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FSU capitalizes on plethora of LSU mistakes to end Tigers season

Florida State defeats LSU 5-4 in extra innings to win Super Regional

Seth Dunlap
June 09, 2019 - 8:20 pm
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Nothing has been easy this season for the LSU baseball team.  Perhaps it's fitting, then, that the Tigers would need extra-innings as they tried to keep their season alive against Florida State in the Baton Rouge Super Regional.  

Before getting to the late-game heroics and hearbreak, it's best to rewind and remember the quagmire the Tigers put themselves in early.  LSU was again plagued by major mistakes that either cost themselves runs or led to Florida State's own crooked number innings. 

First, it was catcher Saul Garza, who was at the center of a massive baserunning mistake yesterday that derailed a possible big LSU inning.  Today it was Garza having issues behind the plate.  With the bases loaded and nobody out for FSU in the bottom of the 2nd inning, pitcher Landon Marceaux induced what looked like a fairly routine ground ball double play.  The initial throw was to first for an out, with the throw then going home in plenty of time to nail Robby Martin, who was trying to score from third.  Garza, however, couldn't hang on to the throw and Martin was ruled safe.  Instead of two outs and a possible scoreless inning for FSU, the floodgates were opened.  The Seminoles would score three runs in the inning to take a 3-0 lead, an advantage they wouldn't relinquish until the 8th inning.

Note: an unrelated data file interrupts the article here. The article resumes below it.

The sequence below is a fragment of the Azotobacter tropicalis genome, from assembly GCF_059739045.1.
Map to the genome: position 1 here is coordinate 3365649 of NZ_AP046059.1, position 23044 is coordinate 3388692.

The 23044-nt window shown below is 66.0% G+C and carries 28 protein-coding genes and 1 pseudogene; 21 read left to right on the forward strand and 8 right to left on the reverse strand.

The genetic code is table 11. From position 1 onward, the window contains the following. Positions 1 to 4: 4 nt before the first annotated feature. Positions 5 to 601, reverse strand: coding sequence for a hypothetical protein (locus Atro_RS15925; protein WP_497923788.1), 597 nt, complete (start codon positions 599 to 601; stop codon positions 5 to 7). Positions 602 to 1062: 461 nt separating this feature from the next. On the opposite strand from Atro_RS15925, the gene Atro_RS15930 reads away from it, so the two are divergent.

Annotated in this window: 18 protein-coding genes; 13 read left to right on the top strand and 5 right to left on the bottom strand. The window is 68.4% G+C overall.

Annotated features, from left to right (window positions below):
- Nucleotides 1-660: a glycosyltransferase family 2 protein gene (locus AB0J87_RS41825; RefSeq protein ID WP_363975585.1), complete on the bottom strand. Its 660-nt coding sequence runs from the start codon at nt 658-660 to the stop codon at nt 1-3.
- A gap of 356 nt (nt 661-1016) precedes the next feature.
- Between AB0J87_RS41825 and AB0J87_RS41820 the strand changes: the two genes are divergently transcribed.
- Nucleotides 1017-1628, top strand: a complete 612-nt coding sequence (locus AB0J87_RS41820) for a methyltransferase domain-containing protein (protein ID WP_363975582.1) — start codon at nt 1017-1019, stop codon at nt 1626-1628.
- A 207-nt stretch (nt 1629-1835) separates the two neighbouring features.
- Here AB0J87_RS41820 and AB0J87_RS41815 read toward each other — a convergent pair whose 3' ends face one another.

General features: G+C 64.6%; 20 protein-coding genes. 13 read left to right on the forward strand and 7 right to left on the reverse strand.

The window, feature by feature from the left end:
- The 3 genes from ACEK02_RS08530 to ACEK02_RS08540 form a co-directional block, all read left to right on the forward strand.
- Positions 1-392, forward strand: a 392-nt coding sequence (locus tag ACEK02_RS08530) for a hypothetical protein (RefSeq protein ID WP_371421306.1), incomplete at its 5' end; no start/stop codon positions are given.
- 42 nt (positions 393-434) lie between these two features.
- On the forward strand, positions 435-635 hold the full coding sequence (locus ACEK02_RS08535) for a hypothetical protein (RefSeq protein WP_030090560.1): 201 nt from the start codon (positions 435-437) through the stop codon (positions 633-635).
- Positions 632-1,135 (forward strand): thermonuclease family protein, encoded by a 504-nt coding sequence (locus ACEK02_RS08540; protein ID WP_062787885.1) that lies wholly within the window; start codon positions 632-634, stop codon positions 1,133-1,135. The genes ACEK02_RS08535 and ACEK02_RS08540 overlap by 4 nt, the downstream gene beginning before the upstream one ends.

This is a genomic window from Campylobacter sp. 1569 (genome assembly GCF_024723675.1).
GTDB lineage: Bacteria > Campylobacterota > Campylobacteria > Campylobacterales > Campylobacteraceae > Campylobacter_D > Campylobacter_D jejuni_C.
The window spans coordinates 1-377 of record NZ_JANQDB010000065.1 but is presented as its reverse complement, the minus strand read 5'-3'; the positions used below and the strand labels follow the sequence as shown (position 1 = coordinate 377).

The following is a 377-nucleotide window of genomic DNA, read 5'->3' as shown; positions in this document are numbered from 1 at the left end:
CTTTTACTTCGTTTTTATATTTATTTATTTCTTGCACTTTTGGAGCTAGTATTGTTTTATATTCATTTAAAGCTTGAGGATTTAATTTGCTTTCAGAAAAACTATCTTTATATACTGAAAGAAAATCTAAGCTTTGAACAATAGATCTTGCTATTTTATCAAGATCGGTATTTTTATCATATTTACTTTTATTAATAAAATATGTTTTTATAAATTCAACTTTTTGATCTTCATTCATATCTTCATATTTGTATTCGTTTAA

The disturbing trend of uncharacteristic mistakes would continue.  Giovanni DiGiacomo was picked off of third base in the 6th inning with runners on second and third and only one out for LSU.  To make matters worse, DiGiacomo was picked off after hitter Zach Watson watched ball-three sail by to put himself ahead 3-0 in the count.  Watson would walk one pitch later.  Instead of the Tigers loading the bases with only one out, they would have to settle for just one runner in scoring position with two outs while trailing by multiple runs.  Cade Beloso flew out harmlessly in the next at bat, ending the threat for the Tigers.

Among those frustrated by the consistent baserunning mistakes was WWL's Kristian Garic, who had seen enough of these errors by LSU players in the postseason.

"The base running mistake from Giovanni DiGiacomo in the top of the 6th inning was inexcusable and, to be frank, completely killed the inning for LSU after they had FSU on the ropes," Garic said after the game.  "The game could have been lost on that play.  LSU looked like the team adversely impacted by the pressure of playing at the Box, not FSU."